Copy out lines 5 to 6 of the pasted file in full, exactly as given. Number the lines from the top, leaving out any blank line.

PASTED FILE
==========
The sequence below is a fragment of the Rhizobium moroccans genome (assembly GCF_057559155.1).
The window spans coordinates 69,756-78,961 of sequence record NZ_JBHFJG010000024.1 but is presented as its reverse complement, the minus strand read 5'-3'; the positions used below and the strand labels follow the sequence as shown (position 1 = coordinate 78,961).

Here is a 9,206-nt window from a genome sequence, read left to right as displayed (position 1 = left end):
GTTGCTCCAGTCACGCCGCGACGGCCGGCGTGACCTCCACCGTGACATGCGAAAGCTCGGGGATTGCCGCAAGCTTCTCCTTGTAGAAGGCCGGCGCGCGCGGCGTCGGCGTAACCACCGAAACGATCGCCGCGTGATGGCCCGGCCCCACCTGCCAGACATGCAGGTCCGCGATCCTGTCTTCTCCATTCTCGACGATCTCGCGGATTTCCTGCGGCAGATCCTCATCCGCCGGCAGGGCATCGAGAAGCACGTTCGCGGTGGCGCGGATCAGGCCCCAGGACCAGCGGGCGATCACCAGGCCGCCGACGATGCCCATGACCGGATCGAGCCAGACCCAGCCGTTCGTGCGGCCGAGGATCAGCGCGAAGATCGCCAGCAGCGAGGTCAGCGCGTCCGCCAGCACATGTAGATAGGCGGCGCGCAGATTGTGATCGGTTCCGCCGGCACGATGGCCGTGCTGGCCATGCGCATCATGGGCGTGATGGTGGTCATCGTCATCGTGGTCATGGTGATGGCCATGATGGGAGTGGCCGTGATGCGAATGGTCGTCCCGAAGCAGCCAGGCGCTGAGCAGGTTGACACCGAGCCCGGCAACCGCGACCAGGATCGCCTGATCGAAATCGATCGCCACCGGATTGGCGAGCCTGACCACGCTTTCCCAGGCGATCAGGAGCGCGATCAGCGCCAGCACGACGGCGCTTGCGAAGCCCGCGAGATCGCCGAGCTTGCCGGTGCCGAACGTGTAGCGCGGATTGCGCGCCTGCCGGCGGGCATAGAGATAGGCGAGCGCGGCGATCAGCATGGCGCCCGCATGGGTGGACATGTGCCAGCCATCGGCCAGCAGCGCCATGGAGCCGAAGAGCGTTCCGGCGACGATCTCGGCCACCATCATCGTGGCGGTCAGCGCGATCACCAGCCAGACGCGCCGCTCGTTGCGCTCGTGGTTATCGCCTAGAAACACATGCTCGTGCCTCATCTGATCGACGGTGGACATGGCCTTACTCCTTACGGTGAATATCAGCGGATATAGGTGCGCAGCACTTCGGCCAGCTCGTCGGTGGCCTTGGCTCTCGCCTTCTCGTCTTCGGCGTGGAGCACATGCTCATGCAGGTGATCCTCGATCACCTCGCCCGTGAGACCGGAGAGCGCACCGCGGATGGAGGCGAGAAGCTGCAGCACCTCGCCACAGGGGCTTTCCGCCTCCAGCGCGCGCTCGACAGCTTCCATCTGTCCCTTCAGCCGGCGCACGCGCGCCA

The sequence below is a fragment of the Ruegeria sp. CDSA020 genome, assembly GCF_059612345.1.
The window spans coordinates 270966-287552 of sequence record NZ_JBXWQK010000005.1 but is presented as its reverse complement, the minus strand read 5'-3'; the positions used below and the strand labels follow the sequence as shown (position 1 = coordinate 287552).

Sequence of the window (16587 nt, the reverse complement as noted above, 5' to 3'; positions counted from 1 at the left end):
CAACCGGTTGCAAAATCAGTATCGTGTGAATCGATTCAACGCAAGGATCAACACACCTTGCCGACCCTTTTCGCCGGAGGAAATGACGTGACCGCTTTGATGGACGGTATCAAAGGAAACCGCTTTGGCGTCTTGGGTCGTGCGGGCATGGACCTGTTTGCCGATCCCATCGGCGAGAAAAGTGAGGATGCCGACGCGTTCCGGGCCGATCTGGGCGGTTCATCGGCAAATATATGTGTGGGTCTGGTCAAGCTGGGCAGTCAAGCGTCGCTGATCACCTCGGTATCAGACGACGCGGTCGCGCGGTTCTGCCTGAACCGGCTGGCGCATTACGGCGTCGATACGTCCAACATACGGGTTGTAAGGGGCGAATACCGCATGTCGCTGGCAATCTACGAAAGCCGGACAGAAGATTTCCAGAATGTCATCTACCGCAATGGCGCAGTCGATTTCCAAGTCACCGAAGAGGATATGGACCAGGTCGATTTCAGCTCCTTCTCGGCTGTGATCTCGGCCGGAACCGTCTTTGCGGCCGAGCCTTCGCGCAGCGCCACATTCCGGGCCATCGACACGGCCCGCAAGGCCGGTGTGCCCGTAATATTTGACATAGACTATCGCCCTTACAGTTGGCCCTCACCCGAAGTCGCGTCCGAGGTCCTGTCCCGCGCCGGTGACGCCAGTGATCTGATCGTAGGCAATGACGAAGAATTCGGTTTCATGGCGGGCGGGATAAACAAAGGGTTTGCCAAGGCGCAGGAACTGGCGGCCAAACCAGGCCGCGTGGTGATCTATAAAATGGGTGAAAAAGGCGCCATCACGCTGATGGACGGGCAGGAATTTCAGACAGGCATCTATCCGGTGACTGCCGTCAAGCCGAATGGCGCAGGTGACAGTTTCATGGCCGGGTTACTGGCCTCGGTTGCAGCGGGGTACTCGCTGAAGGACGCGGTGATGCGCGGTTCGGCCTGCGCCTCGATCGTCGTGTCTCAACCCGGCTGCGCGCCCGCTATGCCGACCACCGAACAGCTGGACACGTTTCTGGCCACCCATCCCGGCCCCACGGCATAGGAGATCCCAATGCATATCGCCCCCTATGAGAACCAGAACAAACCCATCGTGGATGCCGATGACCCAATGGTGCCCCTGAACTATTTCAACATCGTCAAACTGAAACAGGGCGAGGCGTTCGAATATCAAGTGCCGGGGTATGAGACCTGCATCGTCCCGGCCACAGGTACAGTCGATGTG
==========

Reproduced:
The sequence below is a fragment of the Ruegeria sp. CDSA020 genome, assembly GCF_059612345.1.
The window spans coordinates 270966-287552 of sequence record NZ_JBXWQK010000005.1 but is presented as its reverse complement, the minus strand read 5'-3'; the positions used below and the strand labels follow the sequence as shown (position 1 = coordinate 287552).